Realizing the type of locomotion of the first robots in the science-fiction movie “Cybernetic Assassins” (“Screamers”), robotics have created a robot model capable of moving under the sand.
The achievement is the work of Shivam Chopra’s team, from the University of California in San Diego, United States.
As far as its creators know, the new robot is the only one capable of moving through the sand at a depth of 12 centimeters. It advances at a speed of 1.2 millimeters per second, that is, about 4 meters per hour. This may seem slow, especially when compared to the speed of the robots in the aforementioned movie, but it is a speed comparable to that of other subterranean animals such as earthworms.
The robot advances through the action of two front limbs. At the tips of its limbs it has force sensors installed that allow it to detect obstacles while in motion.
The robot can work without the need for external power or data supply cables. Communication with him is done by Wi-Fi.
Robots moving under the sand face significant challenges, such as coping with forces greater than those faced by robots moving on land, in the air, or in water. They are also more easily damaged. However, the advantages of locomotion under sand include being able to inspect grain silos, take measurements of subsurface contaminants, delve into the subsurface of the seafloor, explore the subsurface of other worlds, and perform search and rescue work on sand. sites devastated by landslides, avalanches and the like.
The robot is equipped with fin-like appendages that allow it to move under the sand using movements similar to swimming. (Photo: David Baillot/University of California San Diego)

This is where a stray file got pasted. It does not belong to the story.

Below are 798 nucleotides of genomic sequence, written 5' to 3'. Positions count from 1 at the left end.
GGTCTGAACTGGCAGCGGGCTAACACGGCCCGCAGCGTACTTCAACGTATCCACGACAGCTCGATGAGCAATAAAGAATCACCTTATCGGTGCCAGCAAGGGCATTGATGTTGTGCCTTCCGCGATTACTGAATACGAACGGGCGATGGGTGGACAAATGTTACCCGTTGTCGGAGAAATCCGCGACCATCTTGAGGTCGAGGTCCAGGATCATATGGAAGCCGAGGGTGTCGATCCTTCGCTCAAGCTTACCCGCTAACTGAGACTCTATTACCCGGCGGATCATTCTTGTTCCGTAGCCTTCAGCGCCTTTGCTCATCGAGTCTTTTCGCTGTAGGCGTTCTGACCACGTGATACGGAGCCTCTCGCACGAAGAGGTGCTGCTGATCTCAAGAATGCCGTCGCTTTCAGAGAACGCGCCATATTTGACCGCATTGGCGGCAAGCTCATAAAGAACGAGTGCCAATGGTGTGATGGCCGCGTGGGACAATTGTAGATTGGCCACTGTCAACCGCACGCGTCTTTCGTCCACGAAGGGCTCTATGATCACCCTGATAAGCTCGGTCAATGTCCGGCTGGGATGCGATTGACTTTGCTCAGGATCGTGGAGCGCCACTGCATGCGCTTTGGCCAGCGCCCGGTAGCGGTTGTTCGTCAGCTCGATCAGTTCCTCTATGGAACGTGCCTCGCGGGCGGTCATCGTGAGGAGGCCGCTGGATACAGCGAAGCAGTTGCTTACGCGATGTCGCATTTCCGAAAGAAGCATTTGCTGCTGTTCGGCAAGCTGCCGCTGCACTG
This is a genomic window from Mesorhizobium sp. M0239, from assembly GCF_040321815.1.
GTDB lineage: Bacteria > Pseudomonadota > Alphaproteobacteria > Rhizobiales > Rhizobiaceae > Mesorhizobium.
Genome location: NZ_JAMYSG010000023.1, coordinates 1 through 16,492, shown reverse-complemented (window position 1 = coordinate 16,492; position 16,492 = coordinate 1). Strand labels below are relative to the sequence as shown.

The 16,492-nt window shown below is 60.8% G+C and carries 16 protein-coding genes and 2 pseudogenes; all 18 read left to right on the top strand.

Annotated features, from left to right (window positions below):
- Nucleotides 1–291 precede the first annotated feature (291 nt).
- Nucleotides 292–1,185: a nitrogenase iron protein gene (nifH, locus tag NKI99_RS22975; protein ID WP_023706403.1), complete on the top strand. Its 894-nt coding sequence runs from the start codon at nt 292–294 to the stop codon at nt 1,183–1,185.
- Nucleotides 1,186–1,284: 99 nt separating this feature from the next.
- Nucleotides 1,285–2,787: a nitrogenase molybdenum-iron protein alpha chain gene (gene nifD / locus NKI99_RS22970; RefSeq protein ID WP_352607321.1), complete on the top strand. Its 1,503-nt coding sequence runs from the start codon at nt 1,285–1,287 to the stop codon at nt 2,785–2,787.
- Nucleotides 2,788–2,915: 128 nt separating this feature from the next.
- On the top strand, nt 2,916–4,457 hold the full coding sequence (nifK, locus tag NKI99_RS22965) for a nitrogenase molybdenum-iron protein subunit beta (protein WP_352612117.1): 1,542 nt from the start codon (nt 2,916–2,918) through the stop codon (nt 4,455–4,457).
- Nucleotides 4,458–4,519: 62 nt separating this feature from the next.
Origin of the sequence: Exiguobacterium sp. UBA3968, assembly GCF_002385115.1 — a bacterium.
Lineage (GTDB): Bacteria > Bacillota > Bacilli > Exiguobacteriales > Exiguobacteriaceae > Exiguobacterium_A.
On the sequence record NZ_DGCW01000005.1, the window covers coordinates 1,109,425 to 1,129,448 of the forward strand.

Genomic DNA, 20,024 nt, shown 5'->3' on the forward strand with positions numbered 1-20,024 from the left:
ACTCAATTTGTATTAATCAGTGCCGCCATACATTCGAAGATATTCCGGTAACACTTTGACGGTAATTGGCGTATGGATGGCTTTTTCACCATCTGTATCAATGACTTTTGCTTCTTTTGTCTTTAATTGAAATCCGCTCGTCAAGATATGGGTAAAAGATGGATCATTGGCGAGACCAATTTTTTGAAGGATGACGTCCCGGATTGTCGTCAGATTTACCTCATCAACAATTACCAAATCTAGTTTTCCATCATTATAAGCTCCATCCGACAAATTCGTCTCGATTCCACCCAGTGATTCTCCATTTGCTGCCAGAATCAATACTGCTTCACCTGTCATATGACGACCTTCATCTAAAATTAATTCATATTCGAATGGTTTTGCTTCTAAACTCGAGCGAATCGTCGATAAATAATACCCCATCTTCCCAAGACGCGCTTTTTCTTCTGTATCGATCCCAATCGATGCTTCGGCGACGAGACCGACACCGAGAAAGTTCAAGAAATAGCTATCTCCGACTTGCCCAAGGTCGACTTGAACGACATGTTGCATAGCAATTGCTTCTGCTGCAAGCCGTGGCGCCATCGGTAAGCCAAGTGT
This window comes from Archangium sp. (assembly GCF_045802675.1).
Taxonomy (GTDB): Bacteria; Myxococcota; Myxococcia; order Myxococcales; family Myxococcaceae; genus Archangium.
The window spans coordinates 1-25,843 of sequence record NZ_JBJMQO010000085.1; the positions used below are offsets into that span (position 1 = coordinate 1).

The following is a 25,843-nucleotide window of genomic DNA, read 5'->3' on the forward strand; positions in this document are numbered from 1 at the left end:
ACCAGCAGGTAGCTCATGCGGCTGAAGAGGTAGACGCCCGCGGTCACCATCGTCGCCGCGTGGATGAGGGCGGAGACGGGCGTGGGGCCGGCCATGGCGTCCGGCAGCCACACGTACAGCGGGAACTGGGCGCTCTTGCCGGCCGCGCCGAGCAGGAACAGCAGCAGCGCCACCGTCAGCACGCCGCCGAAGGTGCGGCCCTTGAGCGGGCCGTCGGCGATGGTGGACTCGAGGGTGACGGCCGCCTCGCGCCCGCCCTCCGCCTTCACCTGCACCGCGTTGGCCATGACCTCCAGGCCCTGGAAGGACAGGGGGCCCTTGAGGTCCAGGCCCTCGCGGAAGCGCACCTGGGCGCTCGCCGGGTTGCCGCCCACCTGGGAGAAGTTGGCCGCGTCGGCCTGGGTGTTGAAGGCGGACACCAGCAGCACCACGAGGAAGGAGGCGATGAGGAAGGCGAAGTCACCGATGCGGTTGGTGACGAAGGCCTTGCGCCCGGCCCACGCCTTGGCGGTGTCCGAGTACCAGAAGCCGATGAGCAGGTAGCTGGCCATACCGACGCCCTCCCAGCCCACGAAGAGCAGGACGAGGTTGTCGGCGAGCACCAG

The robot is the result of many hours of work by the aforementioned team of robotics from the University of California at San Diego. The main challenge was finding the best way for a robot to move under the sand. As a medium through which to move, sand presents a special challenge due to the friction between its grains, which generates great forces; the difficulty to detect obstacles in it (for example boulders); and the fact that it switches between behaving like a liquid and behaving like a solid depending on the context.
The next steps in this line of research and development, which has the help of the US Navy’s Office of Naval Research, include increasing the speed of the robot and making it easier for it to dig into the sand to get under it, in addition to the act of to emerge to the surface of it.
Chopra and his colleagues discuss the technical details of their latest advances with this robot model in the academic journal Advanced Intelligent Systems, under the title “Toward robotic sensing and swimming in granular environments using underactuated appendages.” (Fountain: NCYT by Amazings)